‘Working with Facebook makes us look bad…’
(Ben Sellers, Liberty Headlines) After reports surfaced that Facebook hired a firm that discredited critics by linking them to extreme leftist billionaire George Soros, many of the so-called journalists hired to help it with fact-checking following the 2016 election are now thumbing their noses.
The irony? They, themselves, may have Soros financial ties, or at least strong sympathies in his favor.
When Facebook first unveiled its consortium of “fact-checkers,” an effort driven largely by the Poynter Institute’s International Fact Checking Network that currently includes around 50 partner outlets worldwide and five in the United States, conservatives scoffed.
In fact, the social-media giant’s sole conservative token for U.S. news, The Weekly Standard (which recently said it would be shutting down) was hardly a representative of contemporary conservative thought, having early on assumed a strong NeverTrump stance.
To make matters worse, it was revealed that the IFCN had accepted considerable amounts of funding from extreme leftist groups, some of which were tied to billionaire George Soros.
But despite one disclosure after another revealing the serious questions about bias and doubts about the efficacy of its fact-checking operation, it wasn’t until November 2018 that the story gained steam.
That was when The New York Times published a highly critical report that linked Facebook to a PR firm that used Soros ties to bludgeon criticism and that Chief Operating Officer Sheryl Sandberg had encouraged employees to research Soros’s finances.
Now, the embattled company has faced everything from charges of anti-Semitism (a familiar trope for those critical of the Soros family) to complaints from its fact-checkers that they don’t value facts enough.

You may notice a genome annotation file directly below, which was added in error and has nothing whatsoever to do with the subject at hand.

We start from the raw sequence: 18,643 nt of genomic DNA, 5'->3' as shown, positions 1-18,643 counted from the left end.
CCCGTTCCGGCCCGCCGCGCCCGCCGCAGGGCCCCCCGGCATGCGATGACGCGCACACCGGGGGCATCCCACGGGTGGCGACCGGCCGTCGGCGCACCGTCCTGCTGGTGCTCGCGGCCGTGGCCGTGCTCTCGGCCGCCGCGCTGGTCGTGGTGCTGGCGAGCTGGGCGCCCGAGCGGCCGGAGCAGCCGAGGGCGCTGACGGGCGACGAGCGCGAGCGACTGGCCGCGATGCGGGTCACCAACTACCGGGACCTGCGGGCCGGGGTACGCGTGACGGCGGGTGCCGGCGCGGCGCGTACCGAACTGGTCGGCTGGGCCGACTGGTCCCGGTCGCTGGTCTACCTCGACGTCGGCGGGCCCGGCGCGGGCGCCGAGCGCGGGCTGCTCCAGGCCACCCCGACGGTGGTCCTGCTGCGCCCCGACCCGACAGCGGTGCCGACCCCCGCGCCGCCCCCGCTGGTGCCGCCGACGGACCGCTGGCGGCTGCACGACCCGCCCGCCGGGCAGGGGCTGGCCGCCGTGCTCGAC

“They’ve essentially used us for crisis PR,” whined Brooke Binkowski, a former managing editor at Snopes, to The Guardian. “They’re not taking anything seriously. They are more interested in making themselves look good and passing the buck … They clearly don’t care.”
Another journalist, whom The Guardian allowed to speak anonymously—although standard journalistic conventions on transparency would frown upon it—said the unfavorable position on Soros had created a mistrust of Facebook.
“Why should we trust Facebook when it’s pushing the same rumors that its own factcheckers are calling fake news? It’s worth asking how do they treat stories about George Soros on the platform knowing they specifically pay people to try to link political enemies to him?”
Conservative charges against Soros have long been dismissed as conspiratorial, despite a preponderance of evidence that links him to dark-money campaigns and shell organizations that are designed to sway American politics toward his globalist, open-borders agenda.
During the lead-up to the 2018 midterm, including the highly contentious Brett Kavanaugh confirmation, many protest groups—some advocating incivility and violence—were linked back to his Open Society Foundations.
However, a review of Snopes’s fact-checking claims against him show a consistently sympathetic approach, often using the debunking of outlandish claims to gloss over the realities of Soros’s efforts by painting him as a mythical boogeyman for the Right.
The fervor with which the journalists dismissed negative Soros stories suggests, however, that they themselves may have a conflict of interest, more concerned with their own prestige than with the journalist’s primary goal of pursuing truth.
Simply questioning the leftist dogma was, in their minds, an attack on journalism.
As the anonymous fact-checker complained to The Guardian, “Working with Facebook makes us look bad.”